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Middlemen, Non-Profits and Poverty

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  • Chau, Nancy H
  • Goto, Hideaki
  • Kanbur, Ravi

Abstract

In many markets in developing countries, especially in remote areas, middlemen are thought to earn excessive profits. Non-profits come in to counter what is seen as middlemen's market power, and rich country consumers pay a 'fair-trade' premium for products marketed by such non-profits. This paper provides answers to the following five questions. How exactly do middlemen and non-profits divide up the market? How do the price mark up and price pass-through differ between middleman and non-profits? What is the impact of non-profits entry on the wellbeing of the poor? Should the government subsidize the entry of non-profits, or the entry of middlemen? Should wealthy consumers in the North pay a premium for fair trade products, or should they support fair trade non-profits directly?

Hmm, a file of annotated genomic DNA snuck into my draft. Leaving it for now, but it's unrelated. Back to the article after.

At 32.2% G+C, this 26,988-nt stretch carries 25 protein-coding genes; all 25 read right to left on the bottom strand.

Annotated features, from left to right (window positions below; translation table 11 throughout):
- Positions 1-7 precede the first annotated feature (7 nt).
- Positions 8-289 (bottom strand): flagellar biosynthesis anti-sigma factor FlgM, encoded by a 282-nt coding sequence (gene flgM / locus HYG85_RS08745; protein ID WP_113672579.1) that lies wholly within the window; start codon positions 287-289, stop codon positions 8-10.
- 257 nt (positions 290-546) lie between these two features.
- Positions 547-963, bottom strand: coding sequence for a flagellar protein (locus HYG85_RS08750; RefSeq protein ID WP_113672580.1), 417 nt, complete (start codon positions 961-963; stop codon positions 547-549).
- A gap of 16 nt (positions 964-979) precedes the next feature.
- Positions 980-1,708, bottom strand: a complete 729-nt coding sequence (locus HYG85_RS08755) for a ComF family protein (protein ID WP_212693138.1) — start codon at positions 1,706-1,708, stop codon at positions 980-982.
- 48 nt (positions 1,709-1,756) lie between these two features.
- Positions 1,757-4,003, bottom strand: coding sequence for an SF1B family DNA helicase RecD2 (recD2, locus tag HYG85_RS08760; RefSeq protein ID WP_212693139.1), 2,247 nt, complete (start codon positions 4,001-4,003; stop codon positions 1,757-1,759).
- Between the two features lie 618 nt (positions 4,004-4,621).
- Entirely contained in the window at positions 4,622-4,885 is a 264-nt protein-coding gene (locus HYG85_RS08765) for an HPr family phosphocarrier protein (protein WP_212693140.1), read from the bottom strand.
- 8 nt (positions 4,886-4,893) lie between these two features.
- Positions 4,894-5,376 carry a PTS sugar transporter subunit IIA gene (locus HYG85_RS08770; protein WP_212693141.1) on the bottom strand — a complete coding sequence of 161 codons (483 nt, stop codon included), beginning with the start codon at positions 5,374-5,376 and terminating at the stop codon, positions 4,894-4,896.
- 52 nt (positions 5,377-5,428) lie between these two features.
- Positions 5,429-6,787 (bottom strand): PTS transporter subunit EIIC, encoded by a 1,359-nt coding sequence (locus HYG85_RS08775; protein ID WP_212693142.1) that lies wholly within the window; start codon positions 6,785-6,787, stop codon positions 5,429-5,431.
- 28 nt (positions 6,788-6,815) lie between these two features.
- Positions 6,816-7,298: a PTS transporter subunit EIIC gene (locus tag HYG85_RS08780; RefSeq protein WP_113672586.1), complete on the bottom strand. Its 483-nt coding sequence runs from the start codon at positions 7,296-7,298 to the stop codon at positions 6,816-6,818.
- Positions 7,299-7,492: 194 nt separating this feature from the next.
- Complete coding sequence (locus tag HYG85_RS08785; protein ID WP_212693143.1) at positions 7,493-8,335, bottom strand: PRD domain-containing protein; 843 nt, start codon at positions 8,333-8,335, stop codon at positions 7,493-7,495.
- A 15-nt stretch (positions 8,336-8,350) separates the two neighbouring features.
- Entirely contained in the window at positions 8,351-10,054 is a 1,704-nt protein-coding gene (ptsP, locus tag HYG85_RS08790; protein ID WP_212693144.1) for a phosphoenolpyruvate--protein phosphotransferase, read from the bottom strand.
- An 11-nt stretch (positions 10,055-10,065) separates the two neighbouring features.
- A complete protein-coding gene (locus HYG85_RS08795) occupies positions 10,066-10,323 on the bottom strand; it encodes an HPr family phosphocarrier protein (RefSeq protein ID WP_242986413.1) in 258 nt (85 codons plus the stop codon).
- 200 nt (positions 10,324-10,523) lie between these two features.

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Paper provided by C.E.P.R. Discussion Papers in its series CEPR Discussion Papers with number 7459.

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Date of creation: Sep 2009
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Handle: RePEc:cpr:ceprdp:7459

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Keywords: market access; middlemen; non-profits; poverty;

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Cited by:
  1. Antras, Pol & Costinot, Arnaud, 2011. "Intermediated Trade," Scholarly Articles 4784024, Harvard University Department of Economics.
  2. Lefèvre, Mélanie & Tharakan, Joe, 2011. "Intermediaries, transport costs and interlinked transactions," CEPR Discussion Papers 8615, C.E.P.R. Discussion Papers.

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